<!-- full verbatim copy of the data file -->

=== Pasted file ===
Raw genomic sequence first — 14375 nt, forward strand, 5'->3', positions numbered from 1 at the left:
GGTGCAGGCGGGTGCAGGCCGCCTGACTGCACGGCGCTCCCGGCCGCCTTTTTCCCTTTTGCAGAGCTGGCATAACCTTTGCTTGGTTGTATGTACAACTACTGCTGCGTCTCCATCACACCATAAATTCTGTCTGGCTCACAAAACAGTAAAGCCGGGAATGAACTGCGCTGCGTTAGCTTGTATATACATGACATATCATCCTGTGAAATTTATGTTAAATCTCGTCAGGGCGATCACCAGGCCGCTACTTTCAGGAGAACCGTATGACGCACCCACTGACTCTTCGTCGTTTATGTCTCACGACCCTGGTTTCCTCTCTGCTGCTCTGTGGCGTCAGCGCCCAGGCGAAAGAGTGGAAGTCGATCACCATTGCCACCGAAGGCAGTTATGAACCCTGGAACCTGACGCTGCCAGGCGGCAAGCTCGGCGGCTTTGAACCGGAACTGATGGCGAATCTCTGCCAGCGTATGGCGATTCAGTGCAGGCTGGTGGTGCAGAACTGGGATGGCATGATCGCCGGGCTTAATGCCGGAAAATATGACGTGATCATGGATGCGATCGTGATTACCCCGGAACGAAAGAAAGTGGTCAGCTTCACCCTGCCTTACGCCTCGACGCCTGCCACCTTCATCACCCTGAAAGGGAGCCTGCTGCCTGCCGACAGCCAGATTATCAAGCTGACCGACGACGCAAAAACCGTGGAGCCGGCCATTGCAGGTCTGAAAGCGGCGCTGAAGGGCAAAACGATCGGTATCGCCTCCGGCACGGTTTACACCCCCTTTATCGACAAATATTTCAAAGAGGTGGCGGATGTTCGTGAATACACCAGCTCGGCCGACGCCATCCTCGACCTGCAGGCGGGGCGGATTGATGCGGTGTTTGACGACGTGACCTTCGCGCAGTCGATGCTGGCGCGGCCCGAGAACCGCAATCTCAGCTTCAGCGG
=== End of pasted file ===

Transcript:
Raw genomic sequence first — 14375 nt, forward strand, 5'->3', positions numbered from 1 at the left:
GGTGCAGGCGGGTGCAGGCCGCCTGACTGCACGGCGCTCCCGGCCGCCTTTTTCCCTTTTGCAGAGCTGGCATAACCTTTGCTTGGTTGTATGTACAACTACTGCTGCGTCTCCATCACACCATAAATTCTGTCTGGCTCACAAAACAGTAAAGCCGGGAATGAACTGCGCTGCGTTAGCTTGTATATACATGACATATCATCCTGTGAAATTTATGTTAAATCTCGTCAGGGCGATCACCAGGCCGCTACTTTCAGGAGAACCGTATGACGCACCCACTGACTCTTCGTCGTTTATGTCTCACGACCCTGGTTTCCTCTCTGCTGCTCTGTGGCGTCAGCGCCCAGGCGAAAGAGTGGAAGTCGATCACCATTGCCACCGAAGGCAGTTATGAACCCTGGAACCTGACGCTGCCAGGCGGCAAGCTCGGCGGCTTTGAACCGGAACTGATGGCGAATCTCTGCCAGCGTATGGCGATTCAGTGCAGGCTGGTGGTGCAGAACTGGGATGGCATGATCGCCGGGCTTAATGCCGGAAAATATGACGTGATCATGGATGCGATCGTGATTACCCCGGAACGAAAGAAAGTGGTCAGCTTCACCCTGCCTTACGCCTCGACGCCTGCCACCTTCATCACCCTGAAAGGGAGCCTGCTGCCTGCCGACAGCCAGATTATCAAGCTGACCGACGACGCAAAAACCGTGGAGCCGGCCATTGCAGGTCTGAAAGCGGCGCTGAAGGGCAAAACGATCGGTATCGCCTCCGGCACGGTTTACACCCCCTTTATCGACAAATATTTCAAAGAGGTGGCGGATGTTCGTGAATACACCAGCTCGGCCGACGCCATCCTCGACCTGCAGGCGGGGCGGATTGATGCGGTGTTTGACGACGTGACCTTCGCGCAGTCGATGCTGGCGCGGCCCGAGAACCGCAATCTCAGCTTCAGCGG